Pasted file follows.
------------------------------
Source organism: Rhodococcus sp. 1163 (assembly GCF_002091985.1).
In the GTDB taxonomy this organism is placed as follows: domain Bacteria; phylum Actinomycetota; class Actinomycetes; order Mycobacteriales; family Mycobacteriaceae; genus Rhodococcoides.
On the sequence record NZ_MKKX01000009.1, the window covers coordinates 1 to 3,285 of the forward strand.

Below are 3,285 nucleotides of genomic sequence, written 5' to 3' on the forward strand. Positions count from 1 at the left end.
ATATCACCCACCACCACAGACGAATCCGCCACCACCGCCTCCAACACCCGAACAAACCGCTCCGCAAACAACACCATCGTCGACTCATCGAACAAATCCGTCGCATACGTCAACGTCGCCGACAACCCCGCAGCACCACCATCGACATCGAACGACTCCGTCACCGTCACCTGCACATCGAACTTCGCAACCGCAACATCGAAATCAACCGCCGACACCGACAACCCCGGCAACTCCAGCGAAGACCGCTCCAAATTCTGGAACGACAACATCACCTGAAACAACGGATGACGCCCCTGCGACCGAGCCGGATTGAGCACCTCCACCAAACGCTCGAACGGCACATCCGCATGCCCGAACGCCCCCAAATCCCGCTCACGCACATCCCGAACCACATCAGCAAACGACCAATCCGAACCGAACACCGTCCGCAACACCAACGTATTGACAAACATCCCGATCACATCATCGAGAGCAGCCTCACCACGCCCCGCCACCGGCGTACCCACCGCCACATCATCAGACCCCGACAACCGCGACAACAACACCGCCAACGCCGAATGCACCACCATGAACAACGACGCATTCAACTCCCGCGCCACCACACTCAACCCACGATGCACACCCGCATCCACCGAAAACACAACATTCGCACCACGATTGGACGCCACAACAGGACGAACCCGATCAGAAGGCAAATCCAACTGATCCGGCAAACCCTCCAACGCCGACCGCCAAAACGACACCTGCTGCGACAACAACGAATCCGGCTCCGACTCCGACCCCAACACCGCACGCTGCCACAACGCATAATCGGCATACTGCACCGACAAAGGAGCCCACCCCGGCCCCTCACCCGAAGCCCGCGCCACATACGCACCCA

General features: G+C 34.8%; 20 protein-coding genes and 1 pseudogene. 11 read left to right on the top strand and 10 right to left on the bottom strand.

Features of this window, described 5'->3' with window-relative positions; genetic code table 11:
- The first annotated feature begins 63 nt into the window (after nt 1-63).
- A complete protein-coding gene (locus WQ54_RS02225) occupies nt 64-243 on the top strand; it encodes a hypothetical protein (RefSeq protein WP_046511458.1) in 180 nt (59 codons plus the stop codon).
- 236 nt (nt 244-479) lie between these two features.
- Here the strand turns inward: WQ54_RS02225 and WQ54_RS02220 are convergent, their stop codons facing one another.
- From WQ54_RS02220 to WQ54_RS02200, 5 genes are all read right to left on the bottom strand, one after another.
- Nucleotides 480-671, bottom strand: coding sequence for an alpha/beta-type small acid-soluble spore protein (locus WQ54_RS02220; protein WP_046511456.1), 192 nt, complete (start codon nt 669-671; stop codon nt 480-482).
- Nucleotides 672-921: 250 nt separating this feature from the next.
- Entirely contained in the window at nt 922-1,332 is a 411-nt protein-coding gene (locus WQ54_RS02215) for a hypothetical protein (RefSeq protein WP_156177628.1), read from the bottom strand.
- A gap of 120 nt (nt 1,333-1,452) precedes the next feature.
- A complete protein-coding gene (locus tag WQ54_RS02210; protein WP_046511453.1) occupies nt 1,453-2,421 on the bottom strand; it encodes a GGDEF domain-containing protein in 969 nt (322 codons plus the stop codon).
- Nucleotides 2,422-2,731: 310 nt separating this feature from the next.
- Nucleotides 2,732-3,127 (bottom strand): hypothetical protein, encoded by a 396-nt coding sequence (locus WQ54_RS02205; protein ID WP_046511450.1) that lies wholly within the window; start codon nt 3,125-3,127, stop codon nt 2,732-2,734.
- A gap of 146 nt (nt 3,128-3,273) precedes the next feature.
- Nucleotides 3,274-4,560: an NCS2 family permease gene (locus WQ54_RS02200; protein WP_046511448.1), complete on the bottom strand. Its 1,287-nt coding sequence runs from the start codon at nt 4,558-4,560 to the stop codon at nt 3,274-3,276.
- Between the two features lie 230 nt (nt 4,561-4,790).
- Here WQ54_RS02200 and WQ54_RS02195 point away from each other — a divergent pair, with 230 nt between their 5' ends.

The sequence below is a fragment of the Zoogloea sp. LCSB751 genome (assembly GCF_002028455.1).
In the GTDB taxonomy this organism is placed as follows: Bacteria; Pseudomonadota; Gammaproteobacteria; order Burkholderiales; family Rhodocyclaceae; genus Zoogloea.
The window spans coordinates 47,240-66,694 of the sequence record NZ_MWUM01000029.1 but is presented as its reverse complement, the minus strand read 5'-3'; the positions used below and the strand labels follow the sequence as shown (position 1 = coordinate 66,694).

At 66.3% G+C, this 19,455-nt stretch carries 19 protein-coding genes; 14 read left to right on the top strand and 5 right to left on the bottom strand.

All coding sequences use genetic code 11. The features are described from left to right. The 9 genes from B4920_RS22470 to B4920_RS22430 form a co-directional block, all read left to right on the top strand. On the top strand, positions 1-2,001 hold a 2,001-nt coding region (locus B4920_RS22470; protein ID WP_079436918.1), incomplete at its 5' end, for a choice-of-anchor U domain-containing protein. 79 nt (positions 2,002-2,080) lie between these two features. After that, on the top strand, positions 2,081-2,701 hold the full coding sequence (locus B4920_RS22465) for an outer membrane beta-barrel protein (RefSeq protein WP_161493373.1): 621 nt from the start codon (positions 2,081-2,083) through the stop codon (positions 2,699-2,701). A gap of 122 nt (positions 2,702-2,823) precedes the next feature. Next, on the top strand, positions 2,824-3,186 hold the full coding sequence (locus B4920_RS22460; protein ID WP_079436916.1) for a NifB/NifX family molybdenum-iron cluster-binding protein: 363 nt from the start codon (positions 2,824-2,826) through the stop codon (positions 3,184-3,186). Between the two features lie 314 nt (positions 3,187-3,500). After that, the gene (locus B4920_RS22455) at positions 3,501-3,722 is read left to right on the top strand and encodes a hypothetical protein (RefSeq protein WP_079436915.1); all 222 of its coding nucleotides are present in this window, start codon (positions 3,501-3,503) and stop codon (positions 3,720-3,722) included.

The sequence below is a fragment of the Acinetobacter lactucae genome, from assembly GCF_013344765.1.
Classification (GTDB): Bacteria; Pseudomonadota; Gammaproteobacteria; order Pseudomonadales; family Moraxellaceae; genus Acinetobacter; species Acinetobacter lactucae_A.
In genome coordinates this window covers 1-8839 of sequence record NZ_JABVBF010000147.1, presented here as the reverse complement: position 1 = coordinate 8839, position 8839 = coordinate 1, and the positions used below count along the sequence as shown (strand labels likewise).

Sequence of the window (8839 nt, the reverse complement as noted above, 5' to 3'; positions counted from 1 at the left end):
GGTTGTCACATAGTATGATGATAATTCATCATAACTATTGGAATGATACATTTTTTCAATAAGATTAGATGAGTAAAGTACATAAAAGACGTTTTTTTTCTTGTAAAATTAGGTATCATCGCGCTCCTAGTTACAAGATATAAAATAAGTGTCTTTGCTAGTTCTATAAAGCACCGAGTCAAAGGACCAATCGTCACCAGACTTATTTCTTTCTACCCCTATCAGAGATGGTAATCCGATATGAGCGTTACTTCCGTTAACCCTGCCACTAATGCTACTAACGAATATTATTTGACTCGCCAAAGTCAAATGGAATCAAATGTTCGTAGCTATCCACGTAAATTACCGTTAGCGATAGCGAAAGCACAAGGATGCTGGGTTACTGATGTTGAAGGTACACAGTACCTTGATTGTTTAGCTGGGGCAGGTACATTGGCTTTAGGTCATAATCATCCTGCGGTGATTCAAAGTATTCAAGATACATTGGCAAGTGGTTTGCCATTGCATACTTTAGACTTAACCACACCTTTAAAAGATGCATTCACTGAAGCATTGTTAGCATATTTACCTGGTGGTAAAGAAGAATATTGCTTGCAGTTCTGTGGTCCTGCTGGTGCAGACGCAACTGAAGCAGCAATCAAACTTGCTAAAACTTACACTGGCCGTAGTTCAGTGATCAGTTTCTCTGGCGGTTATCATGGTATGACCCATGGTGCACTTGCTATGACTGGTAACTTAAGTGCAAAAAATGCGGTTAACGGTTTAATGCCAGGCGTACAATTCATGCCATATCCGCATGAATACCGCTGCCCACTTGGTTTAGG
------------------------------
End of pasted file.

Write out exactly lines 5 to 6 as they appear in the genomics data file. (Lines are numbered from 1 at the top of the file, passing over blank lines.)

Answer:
ATATCACCCACCACCACAGACGAATCCGCCACCACCGCCTCCAACACCCGAACAAACCGCTCCGCAAACAACACCATCGTCGACTCATCGAACAAATCCGTCGCATACGTCAACGTCGCCGACAACCCCGCAGCACCACCATCGACATCGAACGACTCCGTCACCGTCACCTGCACATCGAACTTCGCAACCGCAACATCGAAATCAACCGCCGACACCGACAACCCCGGCAACTCCAGCGAAGACCGCTCCAAATTCTGGAACGACAACATCACCTGAAACAACGGATGACGCCCCTGCGACCGAGCCGGATTGAGCACCTCCACCAAACGCTCGAACGGCACATCCGCATGCCCGAACGCCCCCAAATCCCGCTCACGCACATCCCGAACCACATCAGCAAACGACCAATCCGAACCGAACACCGTCCGCAACACCAACGTATTGACAAACATCCCGATCACATCATCGAGAGCAGCCTCACCACGCCCCGCCACCGGCGTACCCACCGCCACATCATCAGACCCCGACAACCGCGACAACAACACCGCCAACGCCGAATGCACCACCATGAACAACGACGCATTCAACTCCCGCGCCACCACACTCAACCCACGATGCACACCCGCATCCACCGAAAACACAACATTCGCACCACGATTGGACGCCACAACAGGACGAACCCGATCAGAAGGCAAATCCAACTGATCCGGCAAACCCTCCAACGCCGACCGCCAAAACGACACCTGCTGCGACAACAACGAATCCGGCTCCGACTCCGACCCCAACACCGCACGCTGCCACAACGCATAATCGGCATACTGCACCGACAAAGGAGCCCACCCCGGCCCCTCACCCGAAGCCCGCGCCACATACGCACCCA

General features: G+C 34.8%; 20 protein-coding genes and 1 pseudogene. 11 read left to right on the top strand and 10 right to left on the bottom strand.